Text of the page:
Travelmole reports holidaymakers in Florida are being warned to take care as the worst outbreak of red tide in over a decade is affecting its beaches. Officials fear the toxic algae bloom, which is affecting at least 120 miles of beaches on the Gulf of Mexico, could last until 2019. It has already killed thousands of fish, hundreds of sea turtles, and also pelicans and manatees. It poses health risks to beachgoers, particularly those with severe or chronic respiratory conditions, such as emphysema or asthma. The algae can cause rashes and eye irritation, nausea, vomiting and allergy-like symptoms in humans, while drinking water with the toxins can cause long-term liver disease. Last month, Governor Rick Scott declared a state of emergency for seven counties after the algae blooms tainted the water in the wake of discharges from Lake Okeechobee. This gave state environmental and tourism agencies more resources to respond to problems caused by the algae. The red tide, which usually goes away in the spring, has persisted for nine months. According to US reports, the worst bloom in 2006 lasted 17 months.

The UK Has Updated Its Travel Advice For Portugal

The UK Foreign Office has updated its advice for Portugal following three days of forest fires in the Algarve. Portuguese authorities are evacuating affected areas in and round the town of Monchique. “If you are in this area, follow the instructions of the Portuguese police and Civil Protection authorities,” the FCO told British visitors. “For your own safety, travel to the Monchique area is not advised under any circumstances until cleared by the Portuguese authorities.” Flames have already consumed more than 1,000 hectares of forest despite efforts by more than 800 firefighters. Wildfires in Portugal killed more than a hundred people last year. This year authorities were quick to act with evacuations.

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Croatia Is Latest EU Country To Increase Tourist Tax

Travelwirenews reports Croatia is the latest destination to announce an increase in its tourist tax, in an effort to mitigate the impact of its growing holiday industry. The country will raise its visitor levy from 8 kuna (€1.08) per night to 10 kuna (€1.35) from next year. The new rate will apply to all accommodation during peak season, with the exception of campsites. Gari Cappelli, the country’s tourism minister and president of the Croatian tourist board, said money raised would be distributed to the Red Cross, the tourist board and destinations within the country. While the new levy will add just £3.23 per person onto the cost of a fortnight’s holiday, or approximately €18.90 for the two weeks, it’s part of a wider move by holiday destinations to raise tourist taxes. This year, the Balearic Islands of Majorca, Ibiza, Menorca and Formentera doubled their daily tax on tourists in peak season to up to €4 per night. Earlier this summer Barbados announced that it was increasing its visitor levy, which could see families pay €224 extra for a fortnight’s stay. While many destinations impose such taxes to support sustainable tourism, Barbados is doing so to raise money to reduce its overwhelming deficit. Edinburgh is looking to become the first UK destination to introduce a tourist tax. The council claims it would use the money to improve the city’s infrastructure, which is struggling to cope with a surge in visitors.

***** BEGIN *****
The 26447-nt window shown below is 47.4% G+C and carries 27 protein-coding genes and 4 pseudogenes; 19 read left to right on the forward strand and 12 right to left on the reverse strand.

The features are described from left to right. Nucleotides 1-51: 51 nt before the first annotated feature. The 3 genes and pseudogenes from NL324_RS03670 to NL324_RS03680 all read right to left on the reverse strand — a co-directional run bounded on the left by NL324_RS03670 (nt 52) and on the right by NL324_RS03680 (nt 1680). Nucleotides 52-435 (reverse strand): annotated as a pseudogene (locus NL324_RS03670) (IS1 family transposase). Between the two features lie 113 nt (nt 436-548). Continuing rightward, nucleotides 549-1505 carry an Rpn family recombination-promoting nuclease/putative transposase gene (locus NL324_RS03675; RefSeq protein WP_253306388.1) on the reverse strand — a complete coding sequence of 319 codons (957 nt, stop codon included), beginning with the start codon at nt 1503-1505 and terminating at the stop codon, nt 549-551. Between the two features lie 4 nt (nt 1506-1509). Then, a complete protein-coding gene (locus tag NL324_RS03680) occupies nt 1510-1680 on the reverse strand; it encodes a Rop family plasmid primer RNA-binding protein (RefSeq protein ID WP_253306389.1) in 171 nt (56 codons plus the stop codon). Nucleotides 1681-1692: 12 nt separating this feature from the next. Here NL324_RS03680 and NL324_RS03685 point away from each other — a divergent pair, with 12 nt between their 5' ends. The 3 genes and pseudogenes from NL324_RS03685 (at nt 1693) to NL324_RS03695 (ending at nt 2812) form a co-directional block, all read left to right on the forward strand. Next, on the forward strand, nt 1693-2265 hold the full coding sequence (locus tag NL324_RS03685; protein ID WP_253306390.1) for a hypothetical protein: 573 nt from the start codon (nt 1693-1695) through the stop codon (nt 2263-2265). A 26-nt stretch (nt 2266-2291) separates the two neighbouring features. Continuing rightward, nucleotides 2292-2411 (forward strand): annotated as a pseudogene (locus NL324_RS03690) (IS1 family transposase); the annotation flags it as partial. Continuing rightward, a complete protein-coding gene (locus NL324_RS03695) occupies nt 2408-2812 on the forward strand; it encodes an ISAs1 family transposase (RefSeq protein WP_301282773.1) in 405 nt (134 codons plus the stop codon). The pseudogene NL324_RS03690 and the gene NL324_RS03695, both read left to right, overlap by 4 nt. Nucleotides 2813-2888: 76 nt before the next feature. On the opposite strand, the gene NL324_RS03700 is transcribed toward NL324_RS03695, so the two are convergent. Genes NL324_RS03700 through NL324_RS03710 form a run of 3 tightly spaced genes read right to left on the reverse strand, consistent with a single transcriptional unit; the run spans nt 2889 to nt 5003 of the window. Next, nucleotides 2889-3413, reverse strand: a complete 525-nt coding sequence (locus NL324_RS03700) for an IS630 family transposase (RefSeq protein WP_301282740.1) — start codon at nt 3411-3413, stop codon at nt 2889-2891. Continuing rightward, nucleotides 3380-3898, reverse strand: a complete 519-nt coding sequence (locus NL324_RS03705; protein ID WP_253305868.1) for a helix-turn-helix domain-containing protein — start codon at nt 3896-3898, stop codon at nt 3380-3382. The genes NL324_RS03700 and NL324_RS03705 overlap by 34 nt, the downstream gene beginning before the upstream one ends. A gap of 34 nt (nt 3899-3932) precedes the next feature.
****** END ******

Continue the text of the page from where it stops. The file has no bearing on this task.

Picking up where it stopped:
National Geographic Partners with Ponant to Develop Global Expedition Cruising

Cruise Critic reports National Geographic Expeditions and Ponant have announced a new range of co-branded, luxury expedition cruises on small ships with a common vision for responsible travel and unique experiences. The 130 itineraries, to be offered over the next four years, cover all seven continents. Core destinations are the Arctic and Antarctic, complemented by a range of expeditions in northern Australia, the South Pacific, Alaska, the Seychelles and the Caribbean. Unusual options to some of the world’s most remote locations include Antarctica to Africa (Ushuaia to Cape Town) and Fiji to Guam via Vanuatu, Solomon Islands, Papua New Guinea and Micronesia. A 10-night ‘Top End’ cruise sails from Darwin to Cairns stopping at several Aboriginal communities. The new strategic partnership specifically targets travellers in Australia, New Zealand and Asia Pacific and does not impact National Geographic’s partnership with Lindblad Expeditions in the Americas. Expeditions will be conducted on Ponant’s ‘clean ships’, which are designed to respect the environment and marine life, with capacity for 180 to 240 passengers as well as National Geographic photographers and other relevant experts onboard. Ponant is committed to recycling and reuse programs, reduced exhaust emissions and sustainable purchasing practices. Some of the latest ships will also have the line’s new multi-sensory underwater lounge. Available to book now, the new cruises are priced from AU$4,730 per person. A portion of all proceeds is returned to the non-profit National Geographic Society.

American Song, New Orleans’ First Modern Riverboat, Is Nearly Complete